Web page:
On the way to the school the day before, one of the songs we’d thought of singing was “You’ve lost that lovin’ feelin'” from ‘Top Gun’ (the only good Tom Cruise movie ever made, btw). We all actually knew enough of it that we could get through it, and some of us even had the voices for the highs and lows in it (Bay-bee! Bay-bee!–You know the part I mean). So, on the boat that morning, someone, probably James F, randomly started, and before we knew it, we were all singing along, with all the voices and everything. All the way through. It was pretty cool, and something you only feel like happens in the movies, but we really did it.

It became the song of the trip. Which, based on what later happened, was pretty funny.

So we got to the shark site, appropriately named “The Bistro”, only to find the other boat there and already jumping in the water. Our divemasters gave us a thorough briefing, emphasizing that we’d be perfectly safe, and off we went. We pretty much drifted straight down to about 60 feet (with a brief detour by John to rescue Shelly’s camera from where it had accidentally sunk following an accidental removal from the camera bin), and then swam down a ledge to about 80 feet of water. There was a shallow coral wall with a rope running across it, and we positioned ourselves sitting along the wall and holding onto the rope.

The Aqua Trek guys had two large trash bins, the lidded kind that you see for apartment complex recycling (or at least, that we have for that purpose), full of fish heads and guts and various other unwanted parts from one of the local fish factories. They were pulling out chunks and hand-feeding anything that came near.

There were two nurse sharks, probably 6-7 feet or so in length, nosing around on the bottom. At one point, one of them swam up and just stuck his head inside the trash can, inhaling whatever he could. It was pretty funny, and the divemaster had to push him back out.

There was also a big silver tip, maybe 8 feet in length, circling the area. He went right over the heads of the people next to us, although he didn’t seem concerned with us at all. All the divemasters had large metal rods to poke the fish away when they got too close, which was a bit reassuring.

Aside from the sharks, there was a large maelstrom of fish circling the feeding area: black jacks (sort of like giant tuna), a giant napoleon wrasse, a giant grouper with an entourage of golden trevally (or “yes fish” as we took to calling them). Theoretically, there was also a lemon shark (I may have seen it, but it’s pretty much identically to the nurse shark, so who knows) and some bull sharks in the distance (never saw them).

Seta, one of the divemasters, took Rae out to touch one of the nurse sharks, and after he brought her back, he took me out. And…the sharks promptly swam away. He put me back in line, we waited, and then we tried again. No luck. “Next dive”, he signed to me.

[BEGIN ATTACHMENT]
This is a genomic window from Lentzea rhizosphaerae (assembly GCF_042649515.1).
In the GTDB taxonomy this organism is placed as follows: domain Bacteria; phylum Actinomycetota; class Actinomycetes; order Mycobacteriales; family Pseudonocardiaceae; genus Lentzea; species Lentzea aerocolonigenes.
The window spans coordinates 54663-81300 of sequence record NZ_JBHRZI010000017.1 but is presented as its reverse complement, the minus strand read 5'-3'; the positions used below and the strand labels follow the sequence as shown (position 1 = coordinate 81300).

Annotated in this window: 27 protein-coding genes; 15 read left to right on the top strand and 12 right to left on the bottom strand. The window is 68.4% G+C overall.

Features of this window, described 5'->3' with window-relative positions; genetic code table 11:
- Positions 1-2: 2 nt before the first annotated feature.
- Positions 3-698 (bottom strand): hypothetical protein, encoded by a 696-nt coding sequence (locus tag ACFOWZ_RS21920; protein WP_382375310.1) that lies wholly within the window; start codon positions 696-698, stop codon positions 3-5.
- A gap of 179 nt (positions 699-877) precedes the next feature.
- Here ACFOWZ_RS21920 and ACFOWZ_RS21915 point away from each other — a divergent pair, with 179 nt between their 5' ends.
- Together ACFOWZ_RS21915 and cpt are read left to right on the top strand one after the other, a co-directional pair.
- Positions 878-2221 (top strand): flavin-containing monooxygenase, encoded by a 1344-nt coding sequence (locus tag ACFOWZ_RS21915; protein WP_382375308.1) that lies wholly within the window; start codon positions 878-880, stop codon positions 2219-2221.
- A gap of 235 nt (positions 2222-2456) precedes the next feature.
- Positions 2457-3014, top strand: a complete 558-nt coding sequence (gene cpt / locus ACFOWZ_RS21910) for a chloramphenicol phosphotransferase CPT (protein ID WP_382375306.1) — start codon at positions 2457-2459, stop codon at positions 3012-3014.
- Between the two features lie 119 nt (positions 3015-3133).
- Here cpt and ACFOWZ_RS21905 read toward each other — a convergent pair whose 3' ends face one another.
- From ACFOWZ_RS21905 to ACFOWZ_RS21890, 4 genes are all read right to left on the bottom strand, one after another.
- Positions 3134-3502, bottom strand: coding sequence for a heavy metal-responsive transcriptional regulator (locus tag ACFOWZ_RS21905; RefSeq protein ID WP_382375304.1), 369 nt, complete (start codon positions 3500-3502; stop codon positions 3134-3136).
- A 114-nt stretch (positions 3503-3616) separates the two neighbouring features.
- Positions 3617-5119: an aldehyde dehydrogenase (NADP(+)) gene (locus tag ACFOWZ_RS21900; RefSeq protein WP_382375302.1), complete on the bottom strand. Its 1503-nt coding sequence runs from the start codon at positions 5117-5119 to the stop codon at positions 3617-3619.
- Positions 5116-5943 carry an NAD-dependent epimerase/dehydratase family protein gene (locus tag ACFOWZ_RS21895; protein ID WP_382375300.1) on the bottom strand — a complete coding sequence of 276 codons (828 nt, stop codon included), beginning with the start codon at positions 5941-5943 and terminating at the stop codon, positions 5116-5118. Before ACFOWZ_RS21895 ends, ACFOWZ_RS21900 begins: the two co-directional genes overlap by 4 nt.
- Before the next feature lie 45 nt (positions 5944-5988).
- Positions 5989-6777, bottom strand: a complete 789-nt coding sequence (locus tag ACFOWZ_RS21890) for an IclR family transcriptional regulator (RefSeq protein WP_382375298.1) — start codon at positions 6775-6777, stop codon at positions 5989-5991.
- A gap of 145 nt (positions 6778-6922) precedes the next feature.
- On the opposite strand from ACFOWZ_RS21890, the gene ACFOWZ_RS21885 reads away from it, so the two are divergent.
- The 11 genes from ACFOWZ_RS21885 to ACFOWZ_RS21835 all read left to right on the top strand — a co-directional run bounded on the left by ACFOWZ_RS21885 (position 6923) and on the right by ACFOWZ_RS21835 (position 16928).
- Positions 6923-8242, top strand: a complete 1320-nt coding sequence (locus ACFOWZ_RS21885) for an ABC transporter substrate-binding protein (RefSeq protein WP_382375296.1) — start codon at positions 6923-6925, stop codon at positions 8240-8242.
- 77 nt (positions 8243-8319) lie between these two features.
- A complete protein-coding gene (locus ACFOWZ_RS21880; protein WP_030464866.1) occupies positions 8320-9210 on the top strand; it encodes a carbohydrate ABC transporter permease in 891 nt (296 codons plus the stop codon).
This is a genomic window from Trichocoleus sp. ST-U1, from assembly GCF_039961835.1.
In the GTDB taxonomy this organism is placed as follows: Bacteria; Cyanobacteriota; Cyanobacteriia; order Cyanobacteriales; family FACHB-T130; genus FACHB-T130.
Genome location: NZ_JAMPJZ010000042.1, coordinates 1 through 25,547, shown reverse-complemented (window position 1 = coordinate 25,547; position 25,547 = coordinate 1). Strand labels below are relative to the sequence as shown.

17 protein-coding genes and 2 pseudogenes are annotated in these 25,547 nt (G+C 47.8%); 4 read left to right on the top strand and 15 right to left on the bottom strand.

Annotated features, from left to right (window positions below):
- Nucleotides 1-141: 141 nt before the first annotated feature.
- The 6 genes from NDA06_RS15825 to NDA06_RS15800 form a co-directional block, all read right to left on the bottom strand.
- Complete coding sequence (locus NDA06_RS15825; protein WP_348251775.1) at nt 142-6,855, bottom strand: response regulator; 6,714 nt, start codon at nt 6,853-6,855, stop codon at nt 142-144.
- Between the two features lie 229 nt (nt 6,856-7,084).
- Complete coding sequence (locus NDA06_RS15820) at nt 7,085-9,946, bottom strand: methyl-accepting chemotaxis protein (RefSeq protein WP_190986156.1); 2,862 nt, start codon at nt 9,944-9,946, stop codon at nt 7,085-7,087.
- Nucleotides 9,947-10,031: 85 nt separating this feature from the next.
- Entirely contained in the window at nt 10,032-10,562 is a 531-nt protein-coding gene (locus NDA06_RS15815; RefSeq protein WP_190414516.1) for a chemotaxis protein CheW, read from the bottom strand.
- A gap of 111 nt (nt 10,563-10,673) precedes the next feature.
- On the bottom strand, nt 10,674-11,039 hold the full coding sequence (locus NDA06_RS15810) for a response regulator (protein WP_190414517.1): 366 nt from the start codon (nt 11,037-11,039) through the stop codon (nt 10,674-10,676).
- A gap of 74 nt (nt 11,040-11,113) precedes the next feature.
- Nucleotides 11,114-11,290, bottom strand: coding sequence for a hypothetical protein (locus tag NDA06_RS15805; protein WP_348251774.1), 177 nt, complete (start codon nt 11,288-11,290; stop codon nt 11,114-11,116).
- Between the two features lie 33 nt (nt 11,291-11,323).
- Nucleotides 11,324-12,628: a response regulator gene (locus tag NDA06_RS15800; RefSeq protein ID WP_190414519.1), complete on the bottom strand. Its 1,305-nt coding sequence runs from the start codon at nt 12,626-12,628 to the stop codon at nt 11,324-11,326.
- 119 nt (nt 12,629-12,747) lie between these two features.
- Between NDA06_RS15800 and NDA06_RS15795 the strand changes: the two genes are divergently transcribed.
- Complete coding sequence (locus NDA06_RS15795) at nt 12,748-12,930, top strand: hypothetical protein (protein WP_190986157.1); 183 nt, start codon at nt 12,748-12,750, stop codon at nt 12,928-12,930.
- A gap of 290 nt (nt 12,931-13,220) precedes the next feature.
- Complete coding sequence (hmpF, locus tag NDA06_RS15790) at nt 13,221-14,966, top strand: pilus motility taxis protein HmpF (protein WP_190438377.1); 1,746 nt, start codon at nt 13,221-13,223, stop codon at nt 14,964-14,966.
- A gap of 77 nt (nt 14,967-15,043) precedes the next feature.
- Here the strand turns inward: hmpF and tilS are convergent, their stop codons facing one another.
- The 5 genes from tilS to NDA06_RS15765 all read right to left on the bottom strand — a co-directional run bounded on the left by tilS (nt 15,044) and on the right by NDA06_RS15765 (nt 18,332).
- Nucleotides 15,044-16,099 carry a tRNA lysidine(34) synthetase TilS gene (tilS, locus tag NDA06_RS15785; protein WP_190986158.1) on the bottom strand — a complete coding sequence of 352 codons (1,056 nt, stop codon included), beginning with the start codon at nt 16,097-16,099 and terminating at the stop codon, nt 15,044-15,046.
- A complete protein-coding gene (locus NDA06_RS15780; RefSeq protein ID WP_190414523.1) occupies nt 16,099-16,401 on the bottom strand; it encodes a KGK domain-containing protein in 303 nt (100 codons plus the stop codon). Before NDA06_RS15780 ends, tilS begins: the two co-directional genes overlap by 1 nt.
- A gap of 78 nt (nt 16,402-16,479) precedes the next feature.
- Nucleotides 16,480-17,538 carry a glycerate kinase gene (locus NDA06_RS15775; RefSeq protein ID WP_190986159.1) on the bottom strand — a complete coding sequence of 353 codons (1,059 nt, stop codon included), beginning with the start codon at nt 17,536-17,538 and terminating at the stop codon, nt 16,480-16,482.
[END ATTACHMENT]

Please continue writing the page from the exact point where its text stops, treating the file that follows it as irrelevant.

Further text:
After about 15 minutes, we headed back up the slope to the Japanese fishing trawler wreck that was under our boats (but our boats were still on the surface, thankfully). Here, we found a tiny banded pipefish, and spent some time swimming along the wreck. We found a little jellyfish, which the divemasters signaled ‘don’t touch’, and watched it for awhile. There was also a yellow margin moray hiding in the rocks looking for extra fish handouts.

John was headed off to look at the screw (the propeller, I think “screw” is the right term, if not, haha anyway), and I was set to follow when James F grabbed my fin. I turned around and he signaled “come back here”.

Then, as I watched, he asked Cara to marry him!


There was “you and me” pointing, then “buddy up” signaling, and finally he pantomimed a ring on his ring finger. She kind of looked at him funny, so he did it again. This time, there was a definite response of “really?” He nodded. She squealed. It was really funny and romantic and awesome. They “bumped regs”, then actually took out their regs and kissed, then cleared their masks and checked their air like good little divers.

At that point, Aaron handed James the ring from his whistle (it was like the ring off of car keys), and it fit perfectly over Cara’s gloved hand. And as any girl out there knows, that rusted ring of metal is going to mean more to her than any expensive rock James could ever buy.

James had been talking about this with me for awhile, and I knew he had no money for a ring but that he wondered if he found the perfect time and place, would that be enough? My answer was OF COURSE!!! And of course it was!

The divemaster who was filming us on the shark encounter even caught some of it on video, and James M snapped a couple pictures. When James F looked over at me for approval, all I could do was nod, smile, and fold my hands over my heart (I wasn’t sure the smiling was evident around the reg). That, too, is on video, and it’s pretty funny.

It. was. perfect.

Which is why “You’ve lost that lovin’ feelin'” was such a funny song for the trip. 🙂

Back on the boat, we again congratulated James and Cara, verbally this time, and I assured him, when he asked later, that it had been perfect. He told me that, as we were getting ready for the dive, he’d decided to do it. He wasn’t sure how or when, but he was going to do it there, underwater, on the shark dive. Wasn’t Cara glad she decided to do that dive?

Even after that, there was still more diving to do!